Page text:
A roundup of revolutionary rail projects across the world
Rail is back on the agenda around the world in a big way. Many countries are investing in infrastructure to support their economic growth for the future, as they look to both reduce their dependence on road transportation, open up new trade routes and help spread economic growth more evenly. High speed rail in particular, once the preserve of futuristic Japan, is becoming more common and promises to slash journey times between major cities, providing a real alternative to air travel for long distance mass transport.
1. High speed rail in California
Despite political opposition and legal hurdles, a planned 520 mile $68 billion high-speed project linking San Francisco with Los Angeles is now under construction. It’s due to be completed by 2028 and will be the United States’ first high speed rail line, halving the journey time between the two Pacific metropolises. Should the project be successful it may provide a model for the rest of the country, which trails behind Europe and Asia-Pacific in terms of its modern passenger rail infrastructure.
2. Chinese mega-projects
The rise of China has been one of the most incredible economic transformations in history. From 1979, when the Communist state began economic reforms, to 2010, the country achieved an average annual GDP growth of 9.91%, while up to 2014 the country’s total GDP had increased by a total of 3851%. It is now the world’s second largest economy by total GDP, with the world’s largest foreign reserves. China has money to spend, and is responsible for some of the most ambitious rail projects ever witnessed. Having constructed thousands of kilometres of high speed railways in record time, China possesses the world’s largest network, and is now looking to build and invest in railway projects in other countries around the globe.
One such project is a $12 billion, 850 mile railway along the coast of Nigeria. Many Chinese projects overseas are aimed at improving access to raw materials for export to its hungry economy. The Chinese government is also keen to connect Asian cities by rail with a ‘New Silk Road’, breaking its dependency on freight shipping and improving access to Central Asia, with some lines extending as far as Europe. A plan for a tunnel linking Tibet with Nepal underneath Mount Everest has also been suggested. Chinese state media even reported that China was considering a high-speed railway to the US which would run for over 8000 miles, including a 125 mile undersea tunnel crossing the Bering Strait between Russia and Alaska.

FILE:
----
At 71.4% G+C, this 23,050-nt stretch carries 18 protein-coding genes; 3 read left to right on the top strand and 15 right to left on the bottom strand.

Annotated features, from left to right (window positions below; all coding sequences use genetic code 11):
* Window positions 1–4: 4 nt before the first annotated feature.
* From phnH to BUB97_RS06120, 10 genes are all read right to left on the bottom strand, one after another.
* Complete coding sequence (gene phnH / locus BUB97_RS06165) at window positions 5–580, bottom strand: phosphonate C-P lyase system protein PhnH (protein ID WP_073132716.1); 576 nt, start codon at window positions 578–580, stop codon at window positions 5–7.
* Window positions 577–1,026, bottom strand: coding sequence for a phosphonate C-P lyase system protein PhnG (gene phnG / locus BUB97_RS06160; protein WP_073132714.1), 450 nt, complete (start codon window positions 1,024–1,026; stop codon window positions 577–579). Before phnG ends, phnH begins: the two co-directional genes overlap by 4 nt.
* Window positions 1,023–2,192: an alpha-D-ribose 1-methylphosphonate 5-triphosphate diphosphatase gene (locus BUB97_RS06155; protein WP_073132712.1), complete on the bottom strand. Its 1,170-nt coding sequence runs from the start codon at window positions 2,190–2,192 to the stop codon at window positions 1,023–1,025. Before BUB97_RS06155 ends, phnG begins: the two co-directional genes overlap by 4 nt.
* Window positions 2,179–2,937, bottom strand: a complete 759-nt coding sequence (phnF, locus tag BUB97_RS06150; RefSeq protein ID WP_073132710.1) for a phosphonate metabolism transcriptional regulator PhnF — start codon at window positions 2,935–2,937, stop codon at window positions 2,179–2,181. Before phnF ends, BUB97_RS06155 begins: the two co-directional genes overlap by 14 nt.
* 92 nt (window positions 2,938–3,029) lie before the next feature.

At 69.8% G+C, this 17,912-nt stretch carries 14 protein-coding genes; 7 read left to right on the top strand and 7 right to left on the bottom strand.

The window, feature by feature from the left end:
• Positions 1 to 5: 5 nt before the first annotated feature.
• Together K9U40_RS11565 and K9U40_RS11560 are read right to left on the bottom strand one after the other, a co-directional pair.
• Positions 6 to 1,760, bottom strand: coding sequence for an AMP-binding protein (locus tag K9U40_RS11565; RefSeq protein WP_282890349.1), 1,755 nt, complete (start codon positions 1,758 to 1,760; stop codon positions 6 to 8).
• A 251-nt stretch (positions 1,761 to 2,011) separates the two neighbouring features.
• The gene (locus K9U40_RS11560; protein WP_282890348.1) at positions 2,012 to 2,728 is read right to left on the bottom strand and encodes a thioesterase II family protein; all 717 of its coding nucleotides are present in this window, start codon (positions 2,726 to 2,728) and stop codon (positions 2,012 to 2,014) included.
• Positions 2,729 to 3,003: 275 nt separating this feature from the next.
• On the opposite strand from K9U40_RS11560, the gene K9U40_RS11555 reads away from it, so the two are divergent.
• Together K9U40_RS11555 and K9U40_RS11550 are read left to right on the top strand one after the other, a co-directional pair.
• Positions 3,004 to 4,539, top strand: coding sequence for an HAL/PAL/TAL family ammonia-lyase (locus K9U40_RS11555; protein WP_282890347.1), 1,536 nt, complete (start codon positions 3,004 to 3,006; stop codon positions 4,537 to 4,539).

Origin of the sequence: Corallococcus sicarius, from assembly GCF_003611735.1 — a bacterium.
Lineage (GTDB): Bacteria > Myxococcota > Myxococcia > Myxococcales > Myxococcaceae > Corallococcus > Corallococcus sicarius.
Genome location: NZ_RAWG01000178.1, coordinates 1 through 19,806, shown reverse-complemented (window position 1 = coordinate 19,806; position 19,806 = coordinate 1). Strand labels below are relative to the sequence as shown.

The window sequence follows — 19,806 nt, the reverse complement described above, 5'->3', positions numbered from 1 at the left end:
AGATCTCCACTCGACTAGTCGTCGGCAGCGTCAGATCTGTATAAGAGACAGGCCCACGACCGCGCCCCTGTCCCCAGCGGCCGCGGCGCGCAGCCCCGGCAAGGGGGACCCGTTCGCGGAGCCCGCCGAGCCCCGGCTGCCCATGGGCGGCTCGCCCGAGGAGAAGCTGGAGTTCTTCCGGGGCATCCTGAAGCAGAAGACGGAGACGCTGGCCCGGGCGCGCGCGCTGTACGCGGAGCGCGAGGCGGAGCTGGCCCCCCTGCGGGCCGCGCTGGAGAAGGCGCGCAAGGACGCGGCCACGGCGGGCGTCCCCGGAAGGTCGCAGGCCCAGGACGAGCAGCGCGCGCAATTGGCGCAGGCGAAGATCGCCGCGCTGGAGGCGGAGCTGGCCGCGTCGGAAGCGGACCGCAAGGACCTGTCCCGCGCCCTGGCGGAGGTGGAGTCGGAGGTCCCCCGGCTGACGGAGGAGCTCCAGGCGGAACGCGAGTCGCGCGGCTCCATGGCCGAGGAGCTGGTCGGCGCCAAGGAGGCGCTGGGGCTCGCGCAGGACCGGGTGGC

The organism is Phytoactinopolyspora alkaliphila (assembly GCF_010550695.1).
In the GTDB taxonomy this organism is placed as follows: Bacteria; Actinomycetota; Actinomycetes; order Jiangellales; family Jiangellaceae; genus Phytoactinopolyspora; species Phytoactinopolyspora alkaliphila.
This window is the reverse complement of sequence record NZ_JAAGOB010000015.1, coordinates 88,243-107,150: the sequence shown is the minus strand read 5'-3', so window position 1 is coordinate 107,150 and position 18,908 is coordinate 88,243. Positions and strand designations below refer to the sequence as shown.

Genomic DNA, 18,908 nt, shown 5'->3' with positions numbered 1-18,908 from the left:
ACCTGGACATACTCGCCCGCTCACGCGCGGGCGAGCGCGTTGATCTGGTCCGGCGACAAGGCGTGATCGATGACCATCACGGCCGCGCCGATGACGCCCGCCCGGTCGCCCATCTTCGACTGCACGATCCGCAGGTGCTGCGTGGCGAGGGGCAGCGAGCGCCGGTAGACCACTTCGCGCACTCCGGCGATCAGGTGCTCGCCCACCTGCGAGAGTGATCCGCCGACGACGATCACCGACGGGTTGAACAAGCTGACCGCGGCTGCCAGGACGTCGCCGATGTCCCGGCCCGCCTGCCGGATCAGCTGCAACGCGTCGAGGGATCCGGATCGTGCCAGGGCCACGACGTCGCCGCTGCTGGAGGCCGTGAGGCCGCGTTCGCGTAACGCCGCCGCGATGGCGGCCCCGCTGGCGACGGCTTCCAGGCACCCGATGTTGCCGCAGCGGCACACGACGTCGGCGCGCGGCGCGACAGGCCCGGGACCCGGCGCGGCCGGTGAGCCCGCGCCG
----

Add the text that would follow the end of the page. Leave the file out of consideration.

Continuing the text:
3. Crossrail in London
Crossrail is the biggest construction project in Europe and one of the UK’s largest infrastructure investments ever. With over 10,000 people working across over 40 construction sites and 42 kilometres of new tunnels bored beneath the bustling streets of the British capital, this enormous feat of engineering will increase the city’s rail capacity by 10 per cent and bring 1.5 million more people within 45 minutes of central London. It’s the first complete underground rail project undertaken in the city in three decades, during which time the population of London has increased from 6.6 to over 8 million.
4. Saudi Arabia’s rail revolution
In the past thirty years, the population of Saudi Arabia has tripled, and in the same period the population of the capital, Riyadh, has grown from under a million in the late 1970s to around six million today. With ninety percent of the population relying on cars, congestion is a major challenge, so the Saudi government is turning to rail in a big way. Metro systems have been planned for every major city. In Riyadh, the six line system will cost $23 billion and consist of 176km of track and 85 stations.
Saudi Arabia is also planning on building the Middle East’s first high speed rail link, a 450km line connecting Haramin to Jeddah, serving Mecca and Medina. The largest single project is the North-South Railway, with a 1,486km freight line and a 1,418km passenger line. A key goal of this project is to facilitate the transportation of phosphate and bauxite for export, turning the Arabian nation into the second largest exporter of minerals in the world. Another project, the Landbridge Project, will be the first rail link between the Red Sea and the Persian Gulf, with 1065km of new track.
5. Etihad Rail
Home to the cutting-edge metropolises of Dubai and Abu Dhabi, the UAE is now investing in rail in a big way. In a three phase project, costing around $11 billion, 745 miles of new railway will join the seven emirates together and link them with neighbouring Saudi Arabia, Qatar, Oman, Bahrain and Kuwait once the Gulf Cooperation Council Rail link is completed in 2018. While the UAE has a well-developed road network, the new railways will carry around 16 million passengers and 50 million tons of freight, reducing car emissions while decreasing journey times.
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